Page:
Projects

While the U.S. and Europe inch closer to drone delivery, China is racing ahead.  China’s leading e-commerce company, JD, has launched an agressive trial in remote areas of China.

Xinhua.net reports that New Year’s gifts are being delivered by drone to rural areas ahead of China’s Spring Festival.  “Though online shopping has become common in China, remote villages face delivery problems. In early January, UAVs were introduced to Guang’an as a possible solution,” says Xinhua.

Speaking with DRONELIFE, JD’s media team says that the delivery program is unique.  “We started developing drones in 2015, and started using them for deliveries in 2016,” says JD. “Our drone delivery program is the first in the world of its kind. It helps further our vision of giving all consumers access to quality goods, no matter where they are.”

“The purpose of the drone program is to make deliveries to more remote areas of China more efficient. Currently, it is costly, time consuming and difficult to reach those areas, where order and population density are low.  Right now our drones are in daily operation in some rural areas in Jiangsu province and Shan’xi Province, now we’ve started to use drone delivery in the rural area in Sichuan province.”

An earlier version of this article referenced an article in Xinhuanet.com stating that 50% of deliveries would be made by drone.  More accurately, says JD, 50% of the deliveries to Guang’an – the latest city to be added to the trial – are made by drone.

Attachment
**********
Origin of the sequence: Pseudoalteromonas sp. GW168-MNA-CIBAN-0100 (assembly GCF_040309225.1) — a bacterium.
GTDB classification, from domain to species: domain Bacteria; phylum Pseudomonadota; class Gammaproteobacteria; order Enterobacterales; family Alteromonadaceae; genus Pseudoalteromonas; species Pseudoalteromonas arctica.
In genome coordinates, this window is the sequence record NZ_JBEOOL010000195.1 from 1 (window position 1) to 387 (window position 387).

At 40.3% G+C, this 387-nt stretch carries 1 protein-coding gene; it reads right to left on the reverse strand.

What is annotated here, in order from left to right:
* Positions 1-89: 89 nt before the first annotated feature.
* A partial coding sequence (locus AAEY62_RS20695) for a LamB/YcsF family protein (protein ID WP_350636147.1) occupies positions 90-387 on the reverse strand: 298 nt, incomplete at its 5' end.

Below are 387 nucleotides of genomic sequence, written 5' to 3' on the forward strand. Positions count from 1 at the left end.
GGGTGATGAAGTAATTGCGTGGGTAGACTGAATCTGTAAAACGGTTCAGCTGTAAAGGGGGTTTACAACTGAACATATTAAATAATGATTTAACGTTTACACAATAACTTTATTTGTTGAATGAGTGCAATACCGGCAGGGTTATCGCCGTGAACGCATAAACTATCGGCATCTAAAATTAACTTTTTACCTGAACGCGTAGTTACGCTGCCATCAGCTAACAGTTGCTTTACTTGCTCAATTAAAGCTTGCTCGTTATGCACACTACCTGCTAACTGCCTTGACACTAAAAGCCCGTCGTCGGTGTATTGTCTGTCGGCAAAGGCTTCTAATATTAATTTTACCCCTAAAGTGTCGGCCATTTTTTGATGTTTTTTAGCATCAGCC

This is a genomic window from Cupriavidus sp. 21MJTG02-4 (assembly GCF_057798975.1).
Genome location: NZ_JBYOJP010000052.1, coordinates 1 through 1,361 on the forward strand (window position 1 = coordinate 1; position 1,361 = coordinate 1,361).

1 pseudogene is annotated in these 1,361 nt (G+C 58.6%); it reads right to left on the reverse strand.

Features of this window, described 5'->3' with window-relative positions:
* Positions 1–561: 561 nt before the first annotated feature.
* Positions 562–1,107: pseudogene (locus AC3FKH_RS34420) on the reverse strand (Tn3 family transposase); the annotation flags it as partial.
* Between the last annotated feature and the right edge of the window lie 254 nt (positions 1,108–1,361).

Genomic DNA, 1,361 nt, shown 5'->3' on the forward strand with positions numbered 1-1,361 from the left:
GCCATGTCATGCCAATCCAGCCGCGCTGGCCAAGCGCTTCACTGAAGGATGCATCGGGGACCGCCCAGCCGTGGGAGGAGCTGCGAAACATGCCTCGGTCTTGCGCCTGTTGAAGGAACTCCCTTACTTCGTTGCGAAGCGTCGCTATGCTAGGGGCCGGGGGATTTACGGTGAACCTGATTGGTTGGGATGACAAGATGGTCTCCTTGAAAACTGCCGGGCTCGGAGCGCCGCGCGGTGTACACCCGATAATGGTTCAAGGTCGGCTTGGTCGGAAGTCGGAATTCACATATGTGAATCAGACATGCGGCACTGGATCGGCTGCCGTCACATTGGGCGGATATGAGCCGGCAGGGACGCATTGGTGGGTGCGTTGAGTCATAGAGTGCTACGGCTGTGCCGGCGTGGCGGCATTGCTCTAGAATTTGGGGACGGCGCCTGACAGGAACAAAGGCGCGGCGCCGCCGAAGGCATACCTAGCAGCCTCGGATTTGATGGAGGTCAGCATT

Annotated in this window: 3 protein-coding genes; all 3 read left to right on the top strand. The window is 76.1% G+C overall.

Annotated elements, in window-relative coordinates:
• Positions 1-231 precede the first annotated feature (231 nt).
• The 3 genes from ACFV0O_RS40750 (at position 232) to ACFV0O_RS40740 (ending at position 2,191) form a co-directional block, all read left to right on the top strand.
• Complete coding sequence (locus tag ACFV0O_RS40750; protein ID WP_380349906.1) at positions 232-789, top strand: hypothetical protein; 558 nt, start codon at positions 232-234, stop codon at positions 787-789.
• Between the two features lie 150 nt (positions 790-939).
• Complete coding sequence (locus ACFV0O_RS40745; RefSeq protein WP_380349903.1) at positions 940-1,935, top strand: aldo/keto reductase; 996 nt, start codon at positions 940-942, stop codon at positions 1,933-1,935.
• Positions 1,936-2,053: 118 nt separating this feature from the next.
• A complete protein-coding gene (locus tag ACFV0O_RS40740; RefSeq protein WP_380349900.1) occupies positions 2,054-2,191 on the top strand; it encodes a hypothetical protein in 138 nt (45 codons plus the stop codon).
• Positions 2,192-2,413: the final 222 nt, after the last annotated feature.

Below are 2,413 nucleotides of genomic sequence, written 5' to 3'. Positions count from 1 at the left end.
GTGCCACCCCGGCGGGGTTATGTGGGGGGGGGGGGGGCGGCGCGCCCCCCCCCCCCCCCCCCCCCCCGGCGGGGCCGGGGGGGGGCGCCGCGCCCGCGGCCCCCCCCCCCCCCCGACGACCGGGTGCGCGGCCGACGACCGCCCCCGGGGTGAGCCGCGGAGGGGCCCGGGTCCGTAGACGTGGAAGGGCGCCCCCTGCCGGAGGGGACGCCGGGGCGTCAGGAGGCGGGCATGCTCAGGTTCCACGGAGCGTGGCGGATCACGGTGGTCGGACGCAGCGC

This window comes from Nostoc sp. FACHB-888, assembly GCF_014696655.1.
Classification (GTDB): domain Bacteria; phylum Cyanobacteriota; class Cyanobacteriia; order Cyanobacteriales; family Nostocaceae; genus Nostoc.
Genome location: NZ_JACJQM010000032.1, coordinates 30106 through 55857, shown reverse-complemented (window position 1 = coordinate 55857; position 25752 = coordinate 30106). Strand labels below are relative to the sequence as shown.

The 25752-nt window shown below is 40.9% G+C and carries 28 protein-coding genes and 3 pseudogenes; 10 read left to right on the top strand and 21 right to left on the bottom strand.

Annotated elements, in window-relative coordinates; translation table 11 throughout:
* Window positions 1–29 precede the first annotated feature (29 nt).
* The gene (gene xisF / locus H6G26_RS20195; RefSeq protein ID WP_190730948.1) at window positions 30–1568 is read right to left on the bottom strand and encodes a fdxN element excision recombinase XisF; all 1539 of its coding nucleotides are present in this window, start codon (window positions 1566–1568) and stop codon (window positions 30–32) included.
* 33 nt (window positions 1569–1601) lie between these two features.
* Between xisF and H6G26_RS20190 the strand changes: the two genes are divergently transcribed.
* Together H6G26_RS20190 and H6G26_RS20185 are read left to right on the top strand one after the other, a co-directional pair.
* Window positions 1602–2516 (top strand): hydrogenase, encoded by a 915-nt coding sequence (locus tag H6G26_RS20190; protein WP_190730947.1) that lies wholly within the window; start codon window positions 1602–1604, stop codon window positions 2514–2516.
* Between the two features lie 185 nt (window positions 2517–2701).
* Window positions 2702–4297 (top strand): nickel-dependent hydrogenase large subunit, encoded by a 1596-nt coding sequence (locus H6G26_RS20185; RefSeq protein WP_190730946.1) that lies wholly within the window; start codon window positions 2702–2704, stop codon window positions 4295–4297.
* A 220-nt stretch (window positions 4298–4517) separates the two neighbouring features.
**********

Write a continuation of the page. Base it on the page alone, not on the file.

“Two full-time UAV flight controllers are responsible for the UAV service before a delivery man picks up the parcels at the transfer stations and delivers the packages to customers,” reports Xinhua.

“A round trip between the central station to a suburban village usually takes an expressman an hour by tricycle, but it only takes a delivery UAV six minutes to fly across the mountain road,” said a flight controller surnamed Xiong.

Chinese logistics company SF Express is the first company in China approved to operate commercial drones for delivery.  The drones have a max payload of 30 kg – about 66 pounds – more than enough for delivery of everything from fresh food to clothing and electronics.

While in China as elsewhere low altitude drone flight is regulated, drone delivery solves a critical problem for the country: giving access  to delivery services to areas of the country with less robust road and transportation infrastructure.  China is proving itself a powerhouse of drone manufacture and technology development, with the world’s largest drone manufacturer, DJI located in Shenzhen along with a large network of drone manufacturers of all types.

Miriam McNabb is the Editor-in-Chief of DRONELIFE and CEO of JobForDrones, a professional drone services marketplace, and a fascinated observer of the emerging drone industry and the regulatory environment for drones. Miriam has a degree from the University of Chicago and over 20 years of experience in high tech sales and marketing for new technologies.
Email Miriam
TWITTER:@spaldingbarker

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